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Tens of thousands of Americans are tracking the allegations of a “cover-up” in the Department of Justice’s “Fast and Furious” scandal under Attorney General Eric Holder, according to members of Congress who have been holding hearings on the issue.

Members of the House committee that this week held a hearing for members to quiz Holder on the progress of the investigation say nearly 14,000 Americans logged online to watch the hearing live, nearly 18,000 followed up with visits to FastandFuriousInvestigation.com, and almost 8,500 viewed a diagram of what is suspected to have gone on.

Further, there were nearly 20,000 views of hearing-related videos.

The statements are getting testy, too.

“How many more Border Patrol agents would have had to die as part of Operation Fast and Furious for you to take responsibility,” U.S. Rep. Ann Marie Buerkle asked Holder during the hearing.

Her questioning noted that someone needed to be held responsible, and she alone had gotten 30 questions from her district just that morning from constituents who wanted to know what happened and why – and who would be held liable.

The program had federal authorities telling gun dealers to sell weapons to individuals who then took them to Mexico to be used in that nation’s internal drug cartel war. The idea was that the weapons would be tracked and arrests made at the top levels.

However, from information that’s available, the government essentially lost track of most of the 2,000 or so weapons that were involved in the program. Some of them later were found at the site when Agent Brian Terry was murdered.

Buerkle noted that the agent’s family, testifying previously before Congress, had wanted to know if the search for those responsible would track them down – and then would they be charged with facilitating the murder of a federal agent.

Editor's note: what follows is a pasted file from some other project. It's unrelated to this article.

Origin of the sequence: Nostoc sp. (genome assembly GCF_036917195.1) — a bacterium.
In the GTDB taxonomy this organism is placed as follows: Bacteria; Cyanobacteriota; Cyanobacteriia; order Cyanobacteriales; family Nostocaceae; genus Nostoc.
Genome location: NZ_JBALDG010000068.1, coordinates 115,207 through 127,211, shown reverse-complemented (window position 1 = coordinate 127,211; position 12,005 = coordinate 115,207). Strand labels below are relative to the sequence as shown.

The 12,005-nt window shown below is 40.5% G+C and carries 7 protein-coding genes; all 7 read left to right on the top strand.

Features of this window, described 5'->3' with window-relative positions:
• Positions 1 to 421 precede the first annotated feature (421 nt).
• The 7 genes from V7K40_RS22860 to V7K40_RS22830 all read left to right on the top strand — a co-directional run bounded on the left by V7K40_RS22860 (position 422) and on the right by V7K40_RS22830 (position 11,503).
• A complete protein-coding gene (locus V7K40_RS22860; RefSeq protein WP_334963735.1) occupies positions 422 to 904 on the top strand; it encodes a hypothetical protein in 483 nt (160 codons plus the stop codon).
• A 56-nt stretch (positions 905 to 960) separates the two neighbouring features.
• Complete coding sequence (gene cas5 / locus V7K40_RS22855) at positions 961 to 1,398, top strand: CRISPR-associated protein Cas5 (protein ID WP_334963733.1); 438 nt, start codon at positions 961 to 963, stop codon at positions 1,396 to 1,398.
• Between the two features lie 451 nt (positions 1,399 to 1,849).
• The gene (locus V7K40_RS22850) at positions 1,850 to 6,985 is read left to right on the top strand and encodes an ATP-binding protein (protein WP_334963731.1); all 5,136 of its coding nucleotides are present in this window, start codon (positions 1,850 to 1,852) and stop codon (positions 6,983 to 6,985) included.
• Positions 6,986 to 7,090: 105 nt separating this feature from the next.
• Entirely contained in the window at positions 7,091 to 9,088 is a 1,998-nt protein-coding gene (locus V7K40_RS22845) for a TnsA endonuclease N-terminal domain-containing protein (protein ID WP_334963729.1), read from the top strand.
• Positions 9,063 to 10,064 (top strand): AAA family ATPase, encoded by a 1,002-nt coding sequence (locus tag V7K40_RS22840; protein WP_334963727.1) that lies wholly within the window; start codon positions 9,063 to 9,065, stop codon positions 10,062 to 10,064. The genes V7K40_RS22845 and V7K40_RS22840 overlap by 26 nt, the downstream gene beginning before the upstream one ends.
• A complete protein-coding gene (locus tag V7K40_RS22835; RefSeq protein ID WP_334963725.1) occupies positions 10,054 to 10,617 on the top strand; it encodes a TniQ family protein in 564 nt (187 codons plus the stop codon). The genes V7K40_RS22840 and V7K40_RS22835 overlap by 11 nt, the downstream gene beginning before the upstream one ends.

Holder said it was an issue that was being addressed.

“We are endeavoring to find out who made the determinations to allow guns to walk,” he said. “We will hold accountable people who were involved in this flawed investigation.”

Part of the hearing:

Holder’s testimony failed to convince fully members of the committee, as they alleged he was continuing the cover-up of the problems.

Republicans on the House Committee on Oversight and Government Reform, led by chairman Rep. Darrell Issa, R-Calif., pointed out that Holder and the Department of Justice were still withholding 93,000 documents. They suggested the committee may need to issue a subpoena to obtain the withheld records if the DOJ refuses to comply voluntarily.

In testimony, Holder admitted that no DOJ employee had been reprimanded or otherwise admonished for their participation in Fast and Furious some 13 months after Terry was killed in Arizona by Mexican drug-war operatives using guns that traced back to the gun operation.

Before the hearing, Issa released a majority report documenting that officials in DOJ headquarters in Washington “had much greater knowledge of, and involvement in, Fast and Furious than [DOJ] has previously acknowledged.”

In one particularly sharp exchange, Issa accused Holder of lying about when he and top officials in the DOJ in Washington first knew about the operation that evolved into Fast and Furious under Holder’s watch.

The majority report charged that for “months, the [DOJ] has stonewalled Committee document requests and refused to comply with committee subpoenas. The [DOJ] has produced scores of blacked-out pages containing no information and many duplicate documents in order to bolster its page count.”

The report asserted that the DOJ is still withholding 92 percent of the documents it has handed over to the Office of Inspector General. It objected as well to the DOJ decision not to hand over to the committee any documents created after Feb. 4, 2011.

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